The CEO of one of Europe's biggest asset managers has warned that markets will undoubtedly face a tough day on Friday.» Read More
German Chancellor Angela Merkel's conservatives and their junior coalition partners have enough support to win a governing majority in September's election for the first time in more than three years, according to a poll out on Wednesday.
Banks in bailed-out Portugal need an extra 8 billion euros ($10 billion) in capital, based on conservative tests of their financial health, Moody's Investors Service said on Wednesday.
The dollar-yen could breach its 2007 pre-credit crisis high of 125 if the Bank of Japan expands its aggressive asset purchase program further, a UBS research note said on Wednesday.
Goldman Sachs downgraded its 2013 price target for gold and advised investors to short the precious metal, in a commodities report out on Wednesday.
Luxembourg plans to lift bank secrecy rules for European Union citizens who have savings based in the country, the prime minister announced on Wednesday.
As the French government is mired in a growing scandal over secret foreign bank accounts, President Francois Hollande called for tax havens to be eradicated.
CNBC's Ross Westgate reports on all the market moving events from Europe, as stocks moved higher after a successful Italian bond auction and a new high on the Dow in the U.S.
James Crosby, former boss of failed British bank HBOS, offered on Tuesday to give up his knighthood and nearly a third of his pension after being denounced by lawmakers for the "colossal failure" that led to his bank's collapse.
Steve Sedgwick takes you through the European market open where stocks have come in higher.
Malian authorities will give French President Hollande another camel after the one they gave him in thanks for helping repel Islamist rebels was eaten.
Germans are one of the poorest groups in Europe, according to the surprising findings of a joint survey by various divisions within the European Central Bank.
Demand for 500 euro bills as a store of value has started to decline, according to a currency strategist, who told CNBC that the note is used extensively for criminal activity and should be abolished.
Hans Redeker, global head of foreign exchange strategy at Morgan Stanley, tells CNBC that you cannot have lower debt levels via austerity so Europe will need a new strategy.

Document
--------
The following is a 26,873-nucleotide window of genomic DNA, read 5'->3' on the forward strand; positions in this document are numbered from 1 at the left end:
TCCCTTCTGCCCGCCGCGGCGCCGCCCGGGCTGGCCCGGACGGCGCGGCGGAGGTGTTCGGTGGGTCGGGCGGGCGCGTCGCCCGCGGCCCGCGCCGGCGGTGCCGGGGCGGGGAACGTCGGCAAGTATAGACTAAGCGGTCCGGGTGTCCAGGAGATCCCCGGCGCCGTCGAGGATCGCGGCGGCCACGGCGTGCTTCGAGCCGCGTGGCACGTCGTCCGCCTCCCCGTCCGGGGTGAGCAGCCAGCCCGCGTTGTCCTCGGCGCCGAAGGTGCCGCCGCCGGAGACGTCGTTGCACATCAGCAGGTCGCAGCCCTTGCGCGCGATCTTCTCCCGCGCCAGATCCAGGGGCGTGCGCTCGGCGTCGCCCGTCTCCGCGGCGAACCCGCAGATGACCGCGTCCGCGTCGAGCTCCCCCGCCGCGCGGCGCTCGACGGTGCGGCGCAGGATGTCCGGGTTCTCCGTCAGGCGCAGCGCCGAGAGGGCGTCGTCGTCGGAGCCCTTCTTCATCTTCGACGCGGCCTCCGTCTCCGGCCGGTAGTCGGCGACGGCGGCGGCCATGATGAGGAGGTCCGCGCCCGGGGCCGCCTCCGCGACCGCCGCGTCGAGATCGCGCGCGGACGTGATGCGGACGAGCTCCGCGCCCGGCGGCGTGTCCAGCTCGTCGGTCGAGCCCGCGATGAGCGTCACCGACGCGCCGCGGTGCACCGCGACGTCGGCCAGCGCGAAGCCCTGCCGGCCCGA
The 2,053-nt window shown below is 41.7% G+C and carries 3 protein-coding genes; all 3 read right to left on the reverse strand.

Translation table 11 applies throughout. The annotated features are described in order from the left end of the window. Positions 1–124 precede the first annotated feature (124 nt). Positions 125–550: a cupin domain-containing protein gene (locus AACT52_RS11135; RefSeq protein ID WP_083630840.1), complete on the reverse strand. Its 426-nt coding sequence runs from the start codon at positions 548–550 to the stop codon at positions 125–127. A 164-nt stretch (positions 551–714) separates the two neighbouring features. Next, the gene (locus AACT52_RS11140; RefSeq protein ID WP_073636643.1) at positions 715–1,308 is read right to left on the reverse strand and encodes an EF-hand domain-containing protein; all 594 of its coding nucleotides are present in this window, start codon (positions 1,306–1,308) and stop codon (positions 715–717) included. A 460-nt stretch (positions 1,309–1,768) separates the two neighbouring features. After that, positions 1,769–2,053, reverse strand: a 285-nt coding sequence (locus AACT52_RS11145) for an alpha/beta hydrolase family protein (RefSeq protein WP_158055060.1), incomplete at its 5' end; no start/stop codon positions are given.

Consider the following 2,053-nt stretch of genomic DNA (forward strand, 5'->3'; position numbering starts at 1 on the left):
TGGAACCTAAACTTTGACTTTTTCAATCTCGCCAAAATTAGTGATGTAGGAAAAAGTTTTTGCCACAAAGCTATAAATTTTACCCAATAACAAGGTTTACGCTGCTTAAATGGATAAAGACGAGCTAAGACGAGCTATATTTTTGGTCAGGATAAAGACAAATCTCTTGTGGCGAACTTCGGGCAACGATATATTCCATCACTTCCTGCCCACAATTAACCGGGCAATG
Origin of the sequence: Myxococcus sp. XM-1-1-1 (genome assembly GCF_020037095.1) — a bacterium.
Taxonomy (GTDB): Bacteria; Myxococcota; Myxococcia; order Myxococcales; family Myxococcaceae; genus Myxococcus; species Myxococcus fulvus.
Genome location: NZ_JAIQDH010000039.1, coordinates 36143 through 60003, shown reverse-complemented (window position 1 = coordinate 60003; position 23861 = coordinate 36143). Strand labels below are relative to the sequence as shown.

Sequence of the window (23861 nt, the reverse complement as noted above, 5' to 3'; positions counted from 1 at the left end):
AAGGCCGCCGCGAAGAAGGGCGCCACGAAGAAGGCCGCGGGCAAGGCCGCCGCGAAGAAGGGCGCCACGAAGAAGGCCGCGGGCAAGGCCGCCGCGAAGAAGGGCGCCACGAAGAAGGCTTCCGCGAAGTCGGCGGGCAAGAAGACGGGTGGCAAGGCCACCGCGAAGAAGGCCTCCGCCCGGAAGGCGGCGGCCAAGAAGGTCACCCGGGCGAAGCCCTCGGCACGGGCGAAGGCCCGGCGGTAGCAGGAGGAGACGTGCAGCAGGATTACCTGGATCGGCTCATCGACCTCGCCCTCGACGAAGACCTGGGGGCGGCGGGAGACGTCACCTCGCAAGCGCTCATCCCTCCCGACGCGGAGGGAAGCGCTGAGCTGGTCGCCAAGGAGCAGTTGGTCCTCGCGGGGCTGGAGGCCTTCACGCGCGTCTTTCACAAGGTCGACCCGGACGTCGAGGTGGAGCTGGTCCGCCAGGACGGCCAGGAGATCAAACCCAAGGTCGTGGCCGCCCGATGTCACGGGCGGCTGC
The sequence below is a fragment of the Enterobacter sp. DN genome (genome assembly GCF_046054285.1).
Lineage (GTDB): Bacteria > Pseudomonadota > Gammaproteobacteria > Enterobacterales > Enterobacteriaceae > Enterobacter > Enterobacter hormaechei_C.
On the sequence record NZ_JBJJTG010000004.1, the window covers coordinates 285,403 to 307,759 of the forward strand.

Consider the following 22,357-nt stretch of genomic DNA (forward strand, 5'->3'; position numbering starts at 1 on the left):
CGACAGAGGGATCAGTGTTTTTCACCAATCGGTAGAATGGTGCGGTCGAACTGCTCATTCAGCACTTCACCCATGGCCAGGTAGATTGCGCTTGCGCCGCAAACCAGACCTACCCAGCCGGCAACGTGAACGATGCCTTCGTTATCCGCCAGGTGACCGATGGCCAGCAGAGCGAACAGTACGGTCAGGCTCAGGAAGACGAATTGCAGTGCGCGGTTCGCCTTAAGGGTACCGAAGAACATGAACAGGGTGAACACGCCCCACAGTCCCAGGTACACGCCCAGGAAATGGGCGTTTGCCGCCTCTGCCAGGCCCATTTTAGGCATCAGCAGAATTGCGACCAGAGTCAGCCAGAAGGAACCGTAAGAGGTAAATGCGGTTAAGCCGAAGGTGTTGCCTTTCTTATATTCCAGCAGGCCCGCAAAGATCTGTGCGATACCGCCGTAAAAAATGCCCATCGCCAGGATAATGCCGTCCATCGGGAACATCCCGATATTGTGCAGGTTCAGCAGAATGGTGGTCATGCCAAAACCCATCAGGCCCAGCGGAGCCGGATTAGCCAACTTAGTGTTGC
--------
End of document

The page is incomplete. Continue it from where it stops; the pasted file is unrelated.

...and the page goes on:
The effort by U.S. Treasury secretary Lew to persuade Europe to consider shifting its focus from budget balance to growth highlighted a deep trans-Atlantic policy gulf, the NYT reports.
Billionaire investor George Soros is the latest person to criticize Germany's role in the euro zone crisis, telling the country that it should consider leaving the euro zone.
Thanos Vamvakidis, head of European G10 FX Strategy at BofA Merrill Lynch Global Research, tells CNBC that there is evidence to suggest the 500 euro bill is frequently used to hide income from illegal sources.
Italian center-left leader Bersani met his center-right rival Berlusconi to discuss the election for the next president, offering hope of a breakthrough in the deadlock.
Garry Evans, Global Head of Equity Strategy at HSBC says there are only two ways to go for the EU scheme, either a collapse or the formation of a fiscal union.
After Portugal's rejection of the cost-cutting measures on which its bailout package depends, Invesco Perpetual's chief economist has added his voice to the anti-austerity camp, warning it could lead to "almost endless depression".
When did Margaret Thatcher's "free market boom" begin? Jimmy Williams, Democratic strategist and Vin Weber, former Mitt Romney senior advisor, share their opinions.
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European shares opened higher on Wednesday in anticipation of accommodative policy by the Chinese central bank and the U.S. Federal Reserve.
There has been an "onslaught of scaremongering" in the Scotland referendum debate, Jil Murphy, Edinburgh group leader at Business for Scotland, says, adding that a "yes" vote will benefit Scottish business.
Bruno Jeanbart, director of political studies and opinion polls at Opinionway, says the French government will find it difficult to pass the 2015 budget because some members of the socialist party are unhappy.